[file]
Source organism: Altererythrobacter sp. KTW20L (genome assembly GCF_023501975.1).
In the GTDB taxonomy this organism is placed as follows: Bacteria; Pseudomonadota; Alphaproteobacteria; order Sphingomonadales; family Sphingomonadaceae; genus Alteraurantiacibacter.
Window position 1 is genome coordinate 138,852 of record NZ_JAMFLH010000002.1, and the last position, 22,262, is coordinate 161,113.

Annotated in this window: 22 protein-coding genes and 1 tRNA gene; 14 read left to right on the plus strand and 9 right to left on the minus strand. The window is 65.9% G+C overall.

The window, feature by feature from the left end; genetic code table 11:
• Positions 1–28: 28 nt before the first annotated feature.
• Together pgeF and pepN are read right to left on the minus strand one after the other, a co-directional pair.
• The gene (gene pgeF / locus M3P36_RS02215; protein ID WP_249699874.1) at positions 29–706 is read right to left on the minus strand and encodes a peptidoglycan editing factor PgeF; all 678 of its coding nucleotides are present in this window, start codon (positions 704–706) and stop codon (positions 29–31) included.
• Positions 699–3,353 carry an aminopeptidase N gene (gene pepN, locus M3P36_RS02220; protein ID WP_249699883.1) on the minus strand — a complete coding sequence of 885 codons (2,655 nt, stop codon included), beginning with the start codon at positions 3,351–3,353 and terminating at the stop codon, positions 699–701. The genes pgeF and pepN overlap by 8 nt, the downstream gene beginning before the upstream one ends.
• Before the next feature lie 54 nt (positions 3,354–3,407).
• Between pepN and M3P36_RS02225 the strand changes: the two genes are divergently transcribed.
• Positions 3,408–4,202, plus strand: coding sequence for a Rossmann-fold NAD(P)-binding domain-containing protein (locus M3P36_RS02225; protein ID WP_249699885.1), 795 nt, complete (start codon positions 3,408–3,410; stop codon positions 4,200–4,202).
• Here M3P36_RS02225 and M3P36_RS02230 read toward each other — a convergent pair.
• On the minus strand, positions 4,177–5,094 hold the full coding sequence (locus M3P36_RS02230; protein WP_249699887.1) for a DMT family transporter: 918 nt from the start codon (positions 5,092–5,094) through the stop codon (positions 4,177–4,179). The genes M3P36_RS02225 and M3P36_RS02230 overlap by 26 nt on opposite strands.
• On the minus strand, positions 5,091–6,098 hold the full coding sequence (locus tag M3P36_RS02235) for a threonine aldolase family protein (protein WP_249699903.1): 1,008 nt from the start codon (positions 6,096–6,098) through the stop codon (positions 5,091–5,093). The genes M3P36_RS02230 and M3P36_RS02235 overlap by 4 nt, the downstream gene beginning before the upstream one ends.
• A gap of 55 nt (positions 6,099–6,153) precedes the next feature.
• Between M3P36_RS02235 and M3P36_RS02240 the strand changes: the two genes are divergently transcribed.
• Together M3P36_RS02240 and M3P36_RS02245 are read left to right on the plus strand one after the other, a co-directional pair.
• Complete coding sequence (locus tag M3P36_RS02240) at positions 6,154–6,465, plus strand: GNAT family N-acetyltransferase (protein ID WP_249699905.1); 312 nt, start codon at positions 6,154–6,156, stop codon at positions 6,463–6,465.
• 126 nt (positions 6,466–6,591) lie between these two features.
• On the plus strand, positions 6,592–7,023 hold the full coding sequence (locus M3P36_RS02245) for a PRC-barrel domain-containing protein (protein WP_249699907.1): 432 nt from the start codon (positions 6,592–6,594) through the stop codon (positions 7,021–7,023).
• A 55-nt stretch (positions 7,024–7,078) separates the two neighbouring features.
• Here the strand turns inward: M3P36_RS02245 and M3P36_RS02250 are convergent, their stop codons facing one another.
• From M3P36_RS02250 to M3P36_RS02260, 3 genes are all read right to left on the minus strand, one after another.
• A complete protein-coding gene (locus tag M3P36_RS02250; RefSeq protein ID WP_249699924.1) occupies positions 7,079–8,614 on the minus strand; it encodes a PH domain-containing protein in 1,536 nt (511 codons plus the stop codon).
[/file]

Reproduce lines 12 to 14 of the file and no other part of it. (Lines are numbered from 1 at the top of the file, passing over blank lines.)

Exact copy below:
• Positions 3,408–4,202, plus strand: coding sequence for a Rossmann-fold NAD(P)-binding domain-containing protein (locus M3P36_RS02225; protein ID WP_249699885.1), 795 nt, complete (start codon positions 3,408–3,410; stop codon positions 4,200–4,202).
• Here M3P36_RS02225 and M3P36_RS02230 read toward each other — a convergent pair.
• On the minus strand, positions 4,177–5,094 hold the full coding sequence (locus M3P36_RS02230; protein WP_249699887.1) for a DMT family transporter: 918 nt from the start codon (positions 5,092–5,094) through the stop codon (positions 4,177–4,179). The genes M3P36_RS02225 and M3P36_RS02230 overlap by 26 nt on opposite strands.